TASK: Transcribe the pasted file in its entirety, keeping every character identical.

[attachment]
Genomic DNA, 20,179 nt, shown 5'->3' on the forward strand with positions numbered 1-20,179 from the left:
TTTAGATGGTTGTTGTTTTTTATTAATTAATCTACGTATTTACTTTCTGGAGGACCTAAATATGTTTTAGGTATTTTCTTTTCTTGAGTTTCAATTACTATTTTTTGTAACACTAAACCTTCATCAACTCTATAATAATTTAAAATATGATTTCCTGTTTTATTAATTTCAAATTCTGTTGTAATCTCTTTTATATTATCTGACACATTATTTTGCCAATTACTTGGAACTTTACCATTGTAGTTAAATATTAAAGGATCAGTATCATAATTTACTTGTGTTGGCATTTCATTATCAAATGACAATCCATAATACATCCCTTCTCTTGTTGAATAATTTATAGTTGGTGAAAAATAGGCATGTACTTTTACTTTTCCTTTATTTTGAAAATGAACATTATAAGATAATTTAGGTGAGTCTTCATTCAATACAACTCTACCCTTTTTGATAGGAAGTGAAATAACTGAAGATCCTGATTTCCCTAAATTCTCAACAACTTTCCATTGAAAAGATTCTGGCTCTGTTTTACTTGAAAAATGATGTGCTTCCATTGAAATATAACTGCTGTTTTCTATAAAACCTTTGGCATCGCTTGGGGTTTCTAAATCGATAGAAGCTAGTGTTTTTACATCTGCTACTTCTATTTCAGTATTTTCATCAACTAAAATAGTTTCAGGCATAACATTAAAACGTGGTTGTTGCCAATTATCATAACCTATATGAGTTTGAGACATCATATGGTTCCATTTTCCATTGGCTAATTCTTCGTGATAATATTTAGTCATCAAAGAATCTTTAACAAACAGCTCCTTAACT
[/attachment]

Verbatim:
Genomic DNA, 20,179 nt, shown 5'->3' on the forward strand with positions numbered 1-20,179 from the left:
TTTAGATGGTTGTTGTTTTTTATTAATTAATCTACGTATTTACTTTCTGGAGGACCTAAATATGTTTTAGGTATTTTCTTTTCTTGAGTTTCAATTACTATTTTTTGTAACACTAAACCTTCATCAACTCTATAATAATTTAAAATATGATTTCCTGTTTTATTAATTTCAAATTCTGTTGTAATCTCTTTTATATTATCTGACACATTATTTTGCCAATTACTTGGAACTTTACCATTGTAGTTAAATATTAAAGGATCAGTATCATAATTTACTTGTGTTGGCATTTCATTATCAAATGACAATCCATAATACATCCCTTCTCTTGTTGAATAATTTATAGTTGGTGAAAAATAGGCATGTACTTTTACTTTTCCTTTATTTTGAAAATGAACATTATAAGATAATTTAGGTGAGTCTTCATTCAATACAACTCTACCCTTTTTGATAGGAAGTGAAATAACTGAAGATCCTGATTTCCCTAAATTCTCAACAACTTTCCATTGAAAAGATTCTGGCTCTGTTTTACTTGAAAAATGATGTGCTTCCATTGAAATATAACTGCTGTTTTCTATAAAACCTTTGGCATCGCTTGGGGTTTCTAAATCGATAGAAGCTAGTGTTTTTACATCTGCTACTTCTATTTCAGTATTTTCATCAACTAAAATAGTTTCAGGCATAACATTAAAACGTGGTTGTTGCCAATTATCATAACCTATATGAGTTTGAGACATCATATGGTTCCATTTTCCATTGGCTAATTCTTCGTGATAATATTTAGTCATCAAAGAATCTTTAACAAACAGCTCCTTAACT